by Mona Keddy
Ensuing internal conversation:
Mind: (recording information) Pain in my right hip! Pain! Pain! This is pain!
Ego: This is too much. Get out of this pose. Now! I am about to die here.
Intelligence: Wait a minute, Mind. Ego, take a breath. Mind, have you been here before?
Intelligence: Ego, did you die last time?
Ego: Well, no … but maybe I will this time.
Intelligence: What would happen if you didn’t go forward?
Mind: Hmmm. Recording less pain.
Ego: It’s not so bad. I am still alive.
Intelligence: Let’s move a little slower. Mind, do you still have pain?
Mind: Actually, pain has gone away. Sensation levels are minimal.
Ego: (exaltedly) Alive! I’m alive.
Intelligence: What if you folded forward a little now?
Ego: Oh no!
Intelligence: Wait. Breathe. See what happens.
Mind: Tolerable sensation.
Ego: Right, it’s okay.
Intelligence: Can we please remember this!?!
Understanding the inner workings of the layers of our thought-processes is at the heart of the yoga journey. Yoga philosophy says that we have three parts to our consciousness. The first is our mind or manas in Sanskrit, which takes in and processes our sensory information. It makes registers sensation, fluctuates and oscillates. It is where the incessant thoughts of daily life dwell.
The second part is our ego or small “s” self, ahamkara. It holds our personality, responds in terms of attraction or aversion and colours our world in black and white. It is threatened by death and responds accordingly.
The third aspect is our intelligence, our wisdom mind, or buddhi in Sanskrit. It has the ability to make self-aware choices through discernment and exertion of right effort or will. It is our ability to listen to this level of our consciousness that takes us out of the endless cycle of sensory information, automatic response and predictable result.
As I wrote about last week, as our yoga practices deepens, our ability to hear and listen to our discerning or wise mind deepens. We learn how to respond to differently in similar situations. Here is an example.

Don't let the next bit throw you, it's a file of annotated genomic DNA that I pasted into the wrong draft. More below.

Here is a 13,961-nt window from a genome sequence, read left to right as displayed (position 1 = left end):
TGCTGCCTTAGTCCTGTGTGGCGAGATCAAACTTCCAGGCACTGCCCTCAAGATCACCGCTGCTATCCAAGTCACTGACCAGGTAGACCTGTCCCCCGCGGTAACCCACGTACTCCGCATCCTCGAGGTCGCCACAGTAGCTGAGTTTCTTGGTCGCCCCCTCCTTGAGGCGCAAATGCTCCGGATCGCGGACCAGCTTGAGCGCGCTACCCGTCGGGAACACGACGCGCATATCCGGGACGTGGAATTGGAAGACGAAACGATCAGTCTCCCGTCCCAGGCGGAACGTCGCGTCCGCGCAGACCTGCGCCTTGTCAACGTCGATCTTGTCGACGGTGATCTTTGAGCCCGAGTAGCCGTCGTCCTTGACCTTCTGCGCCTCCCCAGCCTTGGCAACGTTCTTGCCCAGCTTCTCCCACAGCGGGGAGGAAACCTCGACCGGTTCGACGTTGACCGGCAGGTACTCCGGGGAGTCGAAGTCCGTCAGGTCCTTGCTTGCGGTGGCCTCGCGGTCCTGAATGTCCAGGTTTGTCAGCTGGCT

Early on in my yoga journey, I encountered intense shooting pain in one leg after a long car ride to a yoga weekend workshop. I asked the teacher leading the weekend and she offered me several postures to relieve the situation. The most important, she said, was Gomukhasana, and she suggested that regular practice of this asana might provide relief.
Initially, this pose was filled with sensation on one side and basically unbearable on the other. The manas layer of my mind had a field day with this. I stayed longer on the easier side where minimal sensation was recorded and lasted only minimal breaths on the side where more sensory information was being communicated. My ego coloured this experience dualistic – good one on side, bad on the other.
At the same, the buddhi was awakened through the voice of my teacher, whom I trusted. “Stay,” it said. “Continue. Practice.” Mr. Iyengar says it is in the cauldron of home practice where the buddhi is truly awakened. In class, we rely on the buddhi of the teacher. In my home practice, I experimented with staying, listening, learning. I understood that what was initially experienced, as pain was really intense sensation. I didn’t have to come out. I could breathe. With the breath, I could stay longer on the “bad” side. Through this practice, over time, I learned to listen to and discern the difference between the shouting out of a sensation that was dramatic, intense and not actually pain. As a result of listening to this layer of my consciousness, I move out of the endless round of sensation, memory, automatic response, repeated result. I am liberated.
More next week about how to work in specific poses to awaken the buddhi or wisdom mind.